Every Christmas I make an Apple Pandowdy. Everyone loves it. But sometimes I long for variety. As I was reflecting on this, I remembered an old recipe for a Chocolate Pecan Pie. Why not make this instead? And so I did, for our Neighborly Christmas Party.
Reflecting is good, isn’t it? Otherwise, we stay in the same old ruts, working like machines. Let’s make the rest of the season a time of reflection, of listening for new ideas, of waiting to hear the voice of God.
Chocolate Pecan Pie
You will need:
Pastry for one-crust pie ½ cup Evaporated Milk
1 ¼ cups light corn syrup 3 eggs, slightly beaten
1 cup sugar 1 cup pecan halves
1 bar (4 oz.) sweet cooking chocolate
- Heat oven to 350 degrees.
- Prepare you favorite one layer pie crust.
- Heat corn syrup, sugar, chocolate and milk, stirring constantly just until chocolate melts.
- Stir in pecan halves.
- Pour into pastry-lined pie pan. Bake 50 to 60 minutes. (Center will appear soft).4.
- Cool several hours. If desired, decorate pie with spoonfuls of softened ice cream just before serving.
- If desired, you can double this recipe and pour the chocolate pecan mixture into a pastry-lined rectangular pan.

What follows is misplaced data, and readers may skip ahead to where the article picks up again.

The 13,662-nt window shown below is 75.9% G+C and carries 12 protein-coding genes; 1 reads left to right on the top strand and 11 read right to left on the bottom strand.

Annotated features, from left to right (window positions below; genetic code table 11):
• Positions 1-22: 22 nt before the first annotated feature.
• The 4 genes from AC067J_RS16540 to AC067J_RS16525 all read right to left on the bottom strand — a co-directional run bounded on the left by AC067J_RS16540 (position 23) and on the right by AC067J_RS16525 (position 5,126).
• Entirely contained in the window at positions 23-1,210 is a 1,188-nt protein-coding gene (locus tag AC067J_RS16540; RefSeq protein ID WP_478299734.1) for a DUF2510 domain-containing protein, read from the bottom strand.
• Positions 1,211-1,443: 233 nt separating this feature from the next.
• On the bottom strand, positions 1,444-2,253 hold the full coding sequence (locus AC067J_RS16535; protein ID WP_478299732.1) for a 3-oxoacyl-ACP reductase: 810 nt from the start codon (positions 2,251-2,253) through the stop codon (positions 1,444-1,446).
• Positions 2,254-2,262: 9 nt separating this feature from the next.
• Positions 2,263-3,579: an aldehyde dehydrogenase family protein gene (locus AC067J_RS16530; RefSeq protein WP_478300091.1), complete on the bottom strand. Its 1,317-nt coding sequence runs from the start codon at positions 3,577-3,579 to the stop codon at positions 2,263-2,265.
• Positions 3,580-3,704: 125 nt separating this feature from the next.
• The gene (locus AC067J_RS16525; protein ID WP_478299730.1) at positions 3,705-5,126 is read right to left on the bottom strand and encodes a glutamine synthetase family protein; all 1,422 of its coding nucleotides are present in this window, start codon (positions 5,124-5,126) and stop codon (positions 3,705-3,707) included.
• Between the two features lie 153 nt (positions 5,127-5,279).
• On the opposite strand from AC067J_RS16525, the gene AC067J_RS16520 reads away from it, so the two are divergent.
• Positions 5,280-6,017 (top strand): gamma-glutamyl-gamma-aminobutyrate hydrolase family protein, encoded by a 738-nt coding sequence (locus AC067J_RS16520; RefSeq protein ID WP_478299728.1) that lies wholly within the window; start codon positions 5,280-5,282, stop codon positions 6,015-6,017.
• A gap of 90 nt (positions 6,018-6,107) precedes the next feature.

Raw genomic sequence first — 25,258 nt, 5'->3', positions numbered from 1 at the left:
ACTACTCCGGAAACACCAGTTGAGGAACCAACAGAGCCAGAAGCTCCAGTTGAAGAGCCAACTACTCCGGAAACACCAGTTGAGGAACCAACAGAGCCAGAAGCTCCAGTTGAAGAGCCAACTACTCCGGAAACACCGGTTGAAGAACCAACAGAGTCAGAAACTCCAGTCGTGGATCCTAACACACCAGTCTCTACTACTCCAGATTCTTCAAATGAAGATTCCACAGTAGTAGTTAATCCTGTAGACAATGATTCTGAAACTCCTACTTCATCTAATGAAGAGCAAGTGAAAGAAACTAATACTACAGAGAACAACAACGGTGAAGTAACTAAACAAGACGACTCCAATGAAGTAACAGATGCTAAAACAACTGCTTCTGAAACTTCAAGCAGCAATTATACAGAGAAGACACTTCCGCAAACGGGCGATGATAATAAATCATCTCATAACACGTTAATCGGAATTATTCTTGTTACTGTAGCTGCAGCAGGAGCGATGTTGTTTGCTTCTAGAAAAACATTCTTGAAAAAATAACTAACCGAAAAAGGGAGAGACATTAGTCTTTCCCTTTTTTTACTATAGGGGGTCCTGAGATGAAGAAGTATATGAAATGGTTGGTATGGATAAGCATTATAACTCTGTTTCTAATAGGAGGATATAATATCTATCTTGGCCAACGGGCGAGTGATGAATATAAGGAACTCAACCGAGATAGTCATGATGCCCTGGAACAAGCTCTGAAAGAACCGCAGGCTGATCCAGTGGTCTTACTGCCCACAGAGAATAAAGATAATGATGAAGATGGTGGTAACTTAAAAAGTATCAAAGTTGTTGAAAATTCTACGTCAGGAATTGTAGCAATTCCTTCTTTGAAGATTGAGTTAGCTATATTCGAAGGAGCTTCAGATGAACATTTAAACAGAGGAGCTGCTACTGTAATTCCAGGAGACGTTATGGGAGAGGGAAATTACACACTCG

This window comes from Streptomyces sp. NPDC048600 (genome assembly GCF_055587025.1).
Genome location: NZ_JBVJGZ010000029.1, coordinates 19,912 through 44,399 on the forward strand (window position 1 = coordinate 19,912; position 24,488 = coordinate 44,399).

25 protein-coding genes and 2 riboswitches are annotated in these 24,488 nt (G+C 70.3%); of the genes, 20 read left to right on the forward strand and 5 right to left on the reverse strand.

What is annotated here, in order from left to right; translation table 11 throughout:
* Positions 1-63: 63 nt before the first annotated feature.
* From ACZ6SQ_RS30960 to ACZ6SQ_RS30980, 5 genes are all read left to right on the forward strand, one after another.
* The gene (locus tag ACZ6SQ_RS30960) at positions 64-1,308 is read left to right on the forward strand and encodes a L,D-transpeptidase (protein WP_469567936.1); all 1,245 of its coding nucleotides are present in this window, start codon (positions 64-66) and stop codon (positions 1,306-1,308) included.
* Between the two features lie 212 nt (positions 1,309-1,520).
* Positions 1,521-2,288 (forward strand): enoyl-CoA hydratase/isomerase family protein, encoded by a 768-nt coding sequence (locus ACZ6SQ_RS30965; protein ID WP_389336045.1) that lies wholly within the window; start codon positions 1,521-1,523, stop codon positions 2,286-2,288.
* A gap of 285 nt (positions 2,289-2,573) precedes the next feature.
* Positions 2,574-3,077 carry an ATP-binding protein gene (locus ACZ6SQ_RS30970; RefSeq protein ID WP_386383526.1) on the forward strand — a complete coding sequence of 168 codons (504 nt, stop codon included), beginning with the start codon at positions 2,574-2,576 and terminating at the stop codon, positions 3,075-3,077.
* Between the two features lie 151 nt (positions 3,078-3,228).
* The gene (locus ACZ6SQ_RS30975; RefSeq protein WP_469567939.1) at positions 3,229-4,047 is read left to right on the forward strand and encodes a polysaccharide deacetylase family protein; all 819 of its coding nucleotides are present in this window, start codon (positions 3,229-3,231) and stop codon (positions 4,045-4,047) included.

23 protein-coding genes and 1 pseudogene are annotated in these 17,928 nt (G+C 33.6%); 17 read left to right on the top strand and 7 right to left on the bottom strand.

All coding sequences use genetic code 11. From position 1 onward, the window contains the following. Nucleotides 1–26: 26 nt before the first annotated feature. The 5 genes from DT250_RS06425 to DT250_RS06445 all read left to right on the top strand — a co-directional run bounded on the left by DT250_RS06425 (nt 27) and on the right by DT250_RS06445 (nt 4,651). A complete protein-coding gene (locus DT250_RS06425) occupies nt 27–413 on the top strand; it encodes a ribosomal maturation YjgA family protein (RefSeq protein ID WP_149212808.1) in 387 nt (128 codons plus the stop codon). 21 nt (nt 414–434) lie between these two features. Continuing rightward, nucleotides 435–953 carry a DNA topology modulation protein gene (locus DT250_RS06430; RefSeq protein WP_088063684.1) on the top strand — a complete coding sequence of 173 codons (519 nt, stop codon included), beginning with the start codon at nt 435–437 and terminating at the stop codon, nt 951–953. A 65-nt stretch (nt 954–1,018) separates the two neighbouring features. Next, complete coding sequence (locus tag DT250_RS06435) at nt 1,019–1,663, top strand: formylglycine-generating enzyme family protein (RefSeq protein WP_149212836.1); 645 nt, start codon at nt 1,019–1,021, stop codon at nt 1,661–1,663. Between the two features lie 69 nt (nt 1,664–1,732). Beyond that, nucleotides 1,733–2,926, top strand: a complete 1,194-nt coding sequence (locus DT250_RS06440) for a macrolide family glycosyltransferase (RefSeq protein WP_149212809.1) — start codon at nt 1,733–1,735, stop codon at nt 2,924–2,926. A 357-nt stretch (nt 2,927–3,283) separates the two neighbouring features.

Food for Thought
As we enter the last week of the Christmas season, we face an evil, noisy world. We hear the wailing coming from the killing of the innocents, righthere in America. It’s reminiscent of King Herod’s ordering the slaughter of children when he heard a new King had been born. We hear the noise of war everywhere and the noise of those who fear we are losing the liberties we have so valued.
How we need the quiet reassurance of our Father-God to tell us that this will not last. How we need the light of Jesus Christ to guide us through our days, to show us what He wants us to be for Him in the midst of chaos.
Thomas Merton describes the true identity that he seeks in contemplative prayer as a “point vierge” at the center of his being, “a point untouched by illusion, a point of pure truth. . .which belongs entirely to God.”
Learning to contemplate in silence, to move from our brains down to our hearts, into a centering silence where we can hear the truth in the voice of God can be the beginning of healing and hope.
Prayer is attention, awareness, intense inward openness to God.
May we each make time for such prayer and reflection, for silent times carved out of the din, that enable us hear God guiding us into wisdom. [RuthAnn]